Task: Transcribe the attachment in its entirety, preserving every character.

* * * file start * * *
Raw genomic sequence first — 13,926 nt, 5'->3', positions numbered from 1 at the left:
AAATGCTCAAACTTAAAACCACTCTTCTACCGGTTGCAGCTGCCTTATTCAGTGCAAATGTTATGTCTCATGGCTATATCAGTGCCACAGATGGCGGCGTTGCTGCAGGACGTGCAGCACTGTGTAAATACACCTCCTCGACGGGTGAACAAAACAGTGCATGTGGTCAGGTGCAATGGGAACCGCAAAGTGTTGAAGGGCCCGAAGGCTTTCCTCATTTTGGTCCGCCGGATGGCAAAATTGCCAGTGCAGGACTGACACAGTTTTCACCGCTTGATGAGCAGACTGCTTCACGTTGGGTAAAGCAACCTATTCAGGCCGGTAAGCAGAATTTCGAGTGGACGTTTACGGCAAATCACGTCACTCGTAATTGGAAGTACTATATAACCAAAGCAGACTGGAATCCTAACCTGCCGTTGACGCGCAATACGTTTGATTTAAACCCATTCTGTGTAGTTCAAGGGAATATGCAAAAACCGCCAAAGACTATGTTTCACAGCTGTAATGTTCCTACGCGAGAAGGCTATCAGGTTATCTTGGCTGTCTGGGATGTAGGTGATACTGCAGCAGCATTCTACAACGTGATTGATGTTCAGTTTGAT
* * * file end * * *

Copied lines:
Raw genomic sequence first — 13,926 nt, 5'->3', positions numbered from 1 at the left:
AAATGCTCAAACTTAAAACCACTCTTCTACCGGTTGCAGCTGCCTTATTCAGTGCAAATGTTATGTCTCATGGCTATATCAGTGCCACAGATGGCGGCGTTGCTGCAGGACGTGCAGCACTGTGTAAATACACCTCCTCGACGGGTGAACAAAACAGTGCATGTGGTCAGGTGCAATGGGAACCGCAAAGTGTTGAAGGGCCCGAAGGCTTTCCTCATTTTGGTCCGCCGGATGGCAAAATTGCCAGTGCAGGACTGACACAGTTTTCACCGCTTGATGAGCAGACTGCTTCACGTTGGGTAAAGCAACCTATTCAGGCCGGTAAGCAGAATTTCGAGTGGACGTTTACGGCAAATCACGTCACTCGTAATTGGAAGTACTATATAACCAAAGCAGACTGGAATCCTAACCTGCCGTTGACGCGCAATACGTTTGATTTAAACCCATTCTGTGTAGTTCAAGGGAATATGCAAAAACCGCCAAAGACTATGTTTCACAGCTGTAATGTTCCTACGCGAGAAGGCTATCAGGTTATCTTGGCTGTCTGGGATGTAGGTGATACTGCAGCAGCATTCTACAACGTGATTGATGTTCAGTTTGAT